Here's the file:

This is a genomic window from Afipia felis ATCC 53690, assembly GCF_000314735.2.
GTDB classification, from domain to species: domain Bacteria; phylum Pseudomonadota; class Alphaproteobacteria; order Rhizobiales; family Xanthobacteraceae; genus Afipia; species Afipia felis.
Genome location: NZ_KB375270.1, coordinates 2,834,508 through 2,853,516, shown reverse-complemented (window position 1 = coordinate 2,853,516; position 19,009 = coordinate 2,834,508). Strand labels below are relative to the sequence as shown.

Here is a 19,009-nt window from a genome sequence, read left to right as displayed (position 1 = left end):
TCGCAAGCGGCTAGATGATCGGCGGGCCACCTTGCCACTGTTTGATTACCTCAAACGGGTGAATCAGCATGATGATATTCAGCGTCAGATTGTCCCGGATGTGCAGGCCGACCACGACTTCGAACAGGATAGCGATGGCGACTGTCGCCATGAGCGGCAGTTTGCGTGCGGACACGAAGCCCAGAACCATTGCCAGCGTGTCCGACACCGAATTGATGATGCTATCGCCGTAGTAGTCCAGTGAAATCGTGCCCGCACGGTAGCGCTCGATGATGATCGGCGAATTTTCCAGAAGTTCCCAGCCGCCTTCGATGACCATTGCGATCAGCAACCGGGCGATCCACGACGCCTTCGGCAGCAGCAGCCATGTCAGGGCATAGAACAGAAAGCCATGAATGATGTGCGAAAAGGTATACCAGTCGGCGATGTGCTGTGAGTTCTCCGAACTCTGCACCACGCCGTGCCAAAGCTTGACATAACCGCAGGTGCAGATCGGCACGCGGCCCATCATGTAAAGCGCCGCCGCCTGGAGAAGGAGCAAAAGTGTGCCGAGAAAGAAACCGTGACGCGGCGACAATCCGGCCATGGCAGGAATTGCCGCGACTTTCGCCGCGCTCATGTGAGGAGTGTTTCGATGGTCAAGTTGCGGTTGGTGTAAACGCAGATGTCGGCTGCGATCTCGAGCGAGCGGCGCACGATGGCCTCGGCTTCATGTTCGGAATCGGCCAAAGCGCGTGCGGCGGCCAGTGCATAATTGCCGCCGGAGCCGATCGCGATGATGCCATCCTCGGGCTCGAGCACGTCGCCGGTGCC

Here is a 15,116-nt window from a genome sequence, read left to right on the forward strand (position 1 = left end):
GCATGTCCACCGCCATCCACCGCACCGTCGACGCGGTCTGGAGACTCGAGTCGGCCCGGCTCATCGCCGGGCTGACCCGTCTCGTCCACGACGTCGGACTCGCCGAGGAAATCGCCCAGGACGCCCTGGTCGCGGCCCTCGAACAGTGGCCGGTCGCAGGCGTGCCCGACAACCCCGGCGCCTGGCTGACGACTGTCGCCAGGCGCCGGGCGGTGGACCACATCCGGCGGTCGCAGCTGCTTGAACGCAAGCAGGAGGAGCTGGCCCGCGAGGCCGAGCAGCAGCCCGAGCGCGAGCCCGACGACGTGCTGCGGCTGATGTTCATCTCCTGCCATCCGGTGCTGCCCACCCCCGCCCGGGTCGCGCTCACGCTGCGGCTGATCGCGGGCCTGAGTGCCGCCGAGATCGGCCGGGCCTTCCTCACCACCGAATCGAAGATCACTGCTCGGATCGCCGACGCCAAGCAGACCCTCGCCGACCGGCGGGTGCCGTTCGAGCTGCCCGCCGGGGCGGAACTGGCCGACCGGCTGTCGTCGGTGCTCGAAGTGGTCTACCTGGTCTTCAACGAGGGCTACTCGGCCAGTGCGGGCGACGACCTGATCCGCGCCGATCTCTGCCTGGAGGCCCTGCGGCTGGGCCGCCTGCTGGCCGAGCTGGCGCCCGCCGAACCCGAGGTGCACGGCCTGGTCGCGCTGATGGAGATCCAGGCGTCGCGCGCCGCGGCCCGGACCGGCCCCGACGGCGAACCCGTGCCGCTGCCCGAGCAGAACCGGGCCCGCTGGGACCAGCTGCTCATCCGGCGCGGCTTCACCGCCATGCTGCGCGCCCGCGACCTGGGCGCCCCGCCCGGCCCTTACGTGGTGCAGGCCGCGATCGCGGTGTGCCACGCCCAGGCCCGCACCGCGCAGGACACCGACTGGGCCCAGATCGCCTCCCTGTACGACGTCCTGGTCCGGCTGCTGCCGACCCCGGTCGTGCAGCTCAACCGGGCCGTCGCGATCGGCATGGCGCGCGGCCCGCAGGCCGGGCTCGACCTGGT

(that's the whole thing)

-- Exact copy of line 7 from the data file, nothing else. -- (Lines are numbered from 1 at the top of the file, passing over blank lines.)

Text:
GCATGTCCACCGCCATCCACCGCACCGTCGACGCGGTCTGGAGACTCGAGTCGGCCCGGCTCATCGCCGGGCTGACCCGTCTCGTCCACGACGTCGGACTCGCCGAGGAAATCGCCCAGGACGCCCTGGTCGCGGCCCTCGAACAGTGGCCGGTCGCAGGCGTGCCCGACAACCCCGGCGCCTGGCTGACGACTGTCGCCAGGCGCCGGGCGGTGGACCACATCCGGCGGTCGCAGCTGCTTGAACGCAAGCAGGAGGAGCTGGCCCGCGAGGCCGAGCAGCAGCCCGAGCGCGAGCCCGACGACGTGCTGCGGCTGATGTTCATCTCCTGCCATCCGGTGCTGCCCACCCCCGCCCGGGTCGCGCTCACGCTGCGGCTGATCGCGGGCCTGAGTGCCGCCGAGATCGGCCGGGCCTTCCTCACCACCGAATCGAAGATCACTGCTCGGATCGCCGACGCCAAGCAGACCCTCGCCGACCGGCGGGTGCCGTTCGAGCTGCCCGCCGGGGCGGAACTGGCCGACCGGCTGTCGTCGGTGCTCGAAGTGGTCTACCTGGTCTTCAACGAGGGCTACTCGGCCAGTGCGGGCGACGACCTGATCCGCGCCGATCTCTGCCTGGAGGCCCTGCGGCTGGGCCGCCTGCTGGCCGAGCTGGCGCCCGCCGAACCCGAGGTGCACGGCCTGGTCGCGCTGATGGAGATCCAGGCGTCGCGCGCCGCGGCCCGGACCGGCCCCGACGGCGAACCCGTGCCGCTGCCCGAGCAGAACCGGGCCCGCTGGGACCAGCTGCTCATCCGGCGCGGCTTCACCGCCATGCTGCGCGCCCGCGACCTGGGCGCCCCGCCCGGCCCTTACGTGGTGCAGGCCGCGATCGCGGTGTGCCACGCCCAGGCCCGCACCGCGCAGGACACCGACTGGGCCCAGATCGCCTCCCTGTACGACGTCCTGGTCCGGCTGCTGCCGACCCCGGTCGTGCAGCTCAACCGGGCCGTCGCGATCGGCATGGCGCGCGGCCCGCAGGCCGGGCTCGACCTGGT